Training in a tailor's shop run by Jamoo, a WFWP project to help Senegalese women held themselves. Jamoo means "bringing peace" in the local Wolof language.

The WFWP headquarters' committee and the prefectural committees reviewed proposals and chose which projects to fund. Fund-raising activities were planned and conducted. Though the needs were great -- much greater than our grassroots efforts could address -- we focused on educational projects with our limited abilities and resources because we believed in the importance of not only giving fish but also teaching how to fish. This is essential to empowering the people we committed ourselves to serve.

Those who began their journey to live for sake of others in 1994, far from their native country, made some remarkable accomplishments possible. Many of these original volunteers are still travelling on this great journey. WFWPI has around ninety chapters in the world. Some WFWPI chapters focus on domestic issues such as AIDS prevention or hold seminars on topics such as family and education. Others raise funds for community service. Some chapters have their own service projects and some cooperate with the Japanese chapter. For more information on ongoing service projects, please see the 2011 Biennial Report, which is based on the report from our Japanese chapter, which is the major chapter doing oversea service projects.

Students at Jamoo begin by learning the basics of dressmaking.

This is to show that when WFWPI applied to the UN for ECOSOC general consultative status in 1997, it was already a large international NGO operating many service projects such as building and managing schools -- including vocational schools for women and children -- mobile medical service clinics and more in developing nations around the world. These projects target most of the eight Millennium Development Goals (MDGs) introduced after the adoption of the Millennium Declarations during the UN General Assembly in 2000. The overarching target of the goals is to halve extreme poverty by 2015.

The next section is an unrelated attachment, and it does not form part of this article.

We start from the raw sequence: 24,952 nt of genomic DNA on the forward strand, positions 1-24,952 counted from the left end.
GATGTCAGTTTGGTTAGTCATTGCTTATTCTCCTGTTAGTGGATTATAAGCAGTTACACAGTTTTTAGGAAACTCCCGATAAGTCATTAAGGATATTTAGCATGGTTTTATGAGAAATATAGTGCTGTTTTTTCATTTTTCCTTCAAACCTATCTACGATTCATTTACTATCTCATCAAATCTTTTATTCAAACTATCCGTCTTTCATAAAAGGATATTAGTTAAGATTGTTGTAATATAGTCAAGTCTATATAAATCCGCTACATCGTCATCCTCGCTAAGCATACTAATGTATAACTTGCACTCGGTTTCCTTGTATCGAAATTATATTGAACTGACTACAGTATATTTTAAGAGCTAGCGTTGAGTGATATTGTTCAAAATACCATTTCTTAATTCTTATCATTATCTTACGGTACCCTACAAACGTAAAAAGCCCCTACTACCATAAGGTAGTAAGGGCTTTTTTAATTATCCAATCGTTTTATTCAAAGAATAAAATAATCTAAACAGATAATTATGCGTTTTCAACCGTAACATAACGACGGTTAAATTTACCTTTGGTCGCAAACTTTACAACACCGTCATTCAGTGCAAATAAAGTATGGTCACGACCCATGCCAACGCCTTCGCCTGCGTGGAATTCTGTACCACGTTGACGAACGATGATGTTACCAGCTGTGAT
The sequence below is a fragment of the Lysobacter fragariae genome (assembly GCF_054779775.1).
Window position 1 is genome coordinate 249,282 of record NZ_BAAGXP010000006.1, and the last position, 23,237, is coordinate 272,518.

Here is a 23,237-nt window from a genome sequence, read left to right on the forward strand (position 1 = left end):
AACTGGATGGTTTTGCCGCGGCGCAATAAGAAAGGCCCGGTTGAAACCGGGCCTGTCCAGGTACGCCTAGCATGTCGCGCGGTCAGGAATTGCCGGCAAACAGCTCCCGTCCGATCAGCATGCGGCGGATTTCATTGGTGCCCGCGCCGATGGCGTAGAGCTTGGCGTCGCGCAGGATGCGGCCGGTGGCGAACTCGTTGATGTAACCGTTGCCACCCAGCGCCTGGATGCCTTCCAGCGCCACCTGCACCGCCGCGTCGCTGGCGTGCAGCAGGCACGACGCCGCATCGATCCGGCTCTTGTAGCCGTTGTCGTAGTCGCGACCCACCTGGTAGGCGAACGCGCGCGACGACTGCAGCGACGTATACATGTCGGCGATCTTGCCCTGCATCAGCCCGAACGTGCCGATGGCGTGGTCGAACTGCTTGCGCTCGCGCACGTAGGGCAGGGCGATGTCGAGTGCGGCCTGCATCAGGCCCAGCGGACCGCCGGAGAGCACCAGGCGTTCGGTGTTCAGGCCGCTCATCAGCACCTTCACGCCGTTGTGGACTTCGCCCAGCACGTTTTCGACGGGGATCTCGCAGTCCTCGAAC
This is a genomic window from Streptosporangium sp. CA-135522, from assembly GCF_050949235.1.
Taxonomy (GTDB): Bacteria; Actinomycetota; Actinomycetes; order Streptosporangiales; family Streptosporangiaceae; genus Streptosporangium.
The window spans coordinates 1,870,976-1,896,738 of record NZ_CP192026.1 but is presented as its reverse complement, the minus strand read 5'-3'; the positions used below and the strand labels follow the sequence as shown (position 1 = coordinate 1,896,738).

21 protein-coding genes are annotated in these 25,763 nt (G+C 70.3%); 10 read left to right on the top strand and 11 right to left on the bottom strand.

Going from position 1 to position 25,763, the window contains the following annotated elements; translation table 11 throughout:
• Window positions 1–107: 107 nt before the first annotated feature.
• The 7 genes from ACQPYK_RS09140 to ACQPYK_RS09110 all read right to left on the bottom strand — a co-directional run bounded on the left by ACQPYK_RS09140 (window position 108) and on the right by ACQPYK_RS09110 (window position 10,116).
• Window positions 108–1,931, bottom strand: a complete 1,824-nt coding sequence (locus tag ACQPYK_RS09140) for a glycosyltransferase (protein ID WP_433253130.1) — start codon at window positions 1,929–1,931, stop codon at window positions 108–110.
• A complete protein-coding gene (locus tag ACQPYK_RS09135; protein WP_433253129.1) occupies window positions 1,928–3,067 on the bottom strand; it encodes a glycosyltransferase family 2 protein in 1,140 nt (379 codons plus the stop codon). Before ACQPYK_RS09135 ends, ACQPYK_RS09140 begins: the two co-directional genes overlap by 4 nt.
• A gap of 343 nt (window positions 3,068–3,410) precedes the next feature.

WFWP activities contribute especially toward the second Millennium Development Goal, to achieve universal primary education; the third goal, to promote gender equality and empower women; and the sixth goal, to combat HIV / AlDs, malaria and other diseases. Here are a few examples of projects supporting those three goals. Goal 2: Sun of Mozambique Secondary (Junior and Senior High) School in the Republic of Mozambique, founded in 1995. The total number of graduates through 2010 was 7,062, having begun with an enrollment of forty-four in 1995.

WFWP donating mosquito nets; the World Health Organization recommends long-lasting insecticidal mosquito nets to help combat malaria

Goal 3: New Hope Technical Institute (a vocational training school founded in 1996) provides self-help support for women in the Republic of Rwanda. The school offers a one-year course of classes in four trades -- dressmaking, hairdresser and beautician, cooking and embroidery -- in addition to compulsory classes in English, French, Ethics and Business Administration. The total number of graduates through 2010 was 1,368.

WFWP, working with a sister organization, to provide goods in Nairobi, Kenya

Goal 6: Medical Assistance Projects (mobile clinics, medicine boxes and hygiene instruction) in Niger, founded in 1997. Malaria ranks top among major causes of death in Niger. WFWP focused its service on distribution of mosquito nets for malaria prevention in three villages, Kankare Kochina, Kaba Dakura and Gomozo. Seventeen hundred people have received medical exams via a mobile clinic. Twelve hundred mosquito nets were distributed in 2009-2010.

It is not difficult to start a service project, or to perform even one activity. The most important and most difficult part is sustaining the project consistently. This takes massive commitment and sacrifice by those who are directing the projects and those providing physical and financial support over the years.

A WFWP class on morality for young women

The UN Department of Economic and Social Affairs (DESA)

As I reflect, I know that I was very lucky. In other words, God guided me to meet the chief of the UN NGO branch when I opened the WFWPI UN office in New York in 1998. Both of us were beginning new assignments and looking for ways to build good partnerships between NGOs and the NGO branch of DESA, which oversees all ECOSOC affiliated NGOs. The chief needed an NGO sponsor for their workshops for NGOs that wished to be affiliated with the UN. I needed guidance from a UN insider, so that WFWPI could be a good and trusted UN NGO. WFWPI provided sponsorship for the NGO workshops and the DESA chief guided us to collaborate well with the UN. WFWPI and the NGO branch cosponsored several conferences, as partners, on important UN agendas. This good cooperation and partnership with the NGO branch continues. The current chief attended WFWP's twentieth anniversary commemoration in Korea this year to offer congratulations on this milestone.

If we work and live according to our founders guiding principle and spirit, literally and exactly, I believe we will realize the UN has been trying to achieve the same goal and ideal. We experience a great deal of joy and true happiness when we witness the joy and happiness of other people as their lives develop and improve for the better through our humble yet sincere handmade offering and service to them.